These findings were published in the British Journal of Clinical Pharmacology in 2001.

Pharmaceutical company funded study data can be interpreted creatively in order to maximize the sale of a product. I advise that you do your research here before blindly accepting advice to take a pharmaceutical drug that you may not need and which could harm your health in the long term.

What about Statins and Familial Hypercholesterolemia?

If lab tests have confirmed that you have familial hypercholesterolemia - an inherited condition that causes very high blood cholesterol levels, there may be no other viable alternative in the short term but to try statin drugs for a period...(although you will no doubt be told you have to stay on them indefinitely). While you do this, work towards some radical lifestyle changes that must include...

  • serious diet modification - including the adoption of low glyceamic eating and drinking
  • daily physical activity and relaxation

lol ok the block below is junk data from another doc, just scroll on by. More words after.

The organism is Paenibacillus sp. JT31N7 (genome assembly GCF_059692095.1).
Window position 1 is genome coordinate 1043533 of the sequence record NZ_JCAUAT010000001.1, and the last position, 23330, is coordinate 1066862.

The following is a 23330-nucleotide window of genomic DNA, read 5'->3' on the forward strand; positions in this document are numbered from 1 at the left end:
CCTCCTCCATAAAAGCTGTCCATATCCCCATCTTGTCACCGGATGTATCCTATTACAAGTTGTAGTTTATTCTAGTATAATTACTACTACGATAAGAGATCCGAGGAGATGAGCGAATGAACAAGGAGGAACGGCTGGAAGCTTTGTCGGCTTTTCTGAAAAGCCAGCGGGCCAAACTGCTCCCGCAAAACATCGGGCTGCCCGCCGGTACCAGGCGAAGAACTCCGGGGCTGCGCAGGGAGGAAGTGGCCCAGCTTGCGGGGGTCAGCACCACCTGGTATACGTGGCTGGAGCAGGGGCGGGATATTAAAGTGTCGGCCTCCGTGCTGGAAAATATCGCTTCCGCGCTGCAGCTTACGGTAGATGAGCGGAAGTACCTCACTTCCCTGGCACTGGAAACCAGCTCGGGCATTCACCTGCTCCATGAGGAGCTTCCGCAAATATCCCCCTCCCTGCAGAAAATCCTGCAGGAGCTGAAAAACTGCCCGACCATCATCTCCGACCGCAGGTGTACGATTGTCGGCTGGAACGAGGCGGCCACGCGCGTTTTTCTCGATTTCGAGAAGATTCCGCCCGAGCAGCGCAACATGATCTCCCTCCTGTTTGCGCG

• address and modify all your other Coronary Disease risk factors
  • stress reduction and...
  • quality real food dietary supplementation

Blood sugar and HMG-CoA reductase activity:

HMG-CoA reductase is active when blood glucose is high. Controlling blood sugar levels can indirectly affect the activity of HMG-CoA reductase.

Insulin - the hormone that the body produces in response to high blood levels of glucose encourages the production of cholesterol because it has a stimulating effect on HMG-CoA reductase.

Maintaining healthy blood sugar levels by eating and drinking food items that are low glyceamic can help to control the amount of cholesterol your liver synthesizes.

A low glycaemic food is typically one that has a high fiber content thereby allowing a more progressive break down of the food in your digestive system...releasing any sugars at a slower rate thus helping to avoid the spiking of insulin levels.

Find a health care professional that will work with you to reduce your cholesterol medication dose over time...see how far you can lower your cholesterol level by increasingly relying on lifestyle modifications to assist you.

If you do not have familial hypercholesterolemia then after discovering that your cholesterol level is elevated, proceed straight to lifestyle modifications. A cholesterol drug or statin should be last on your list...unless you're happy to accept the risks of course.

Click here to go from Statins to Heart Drugs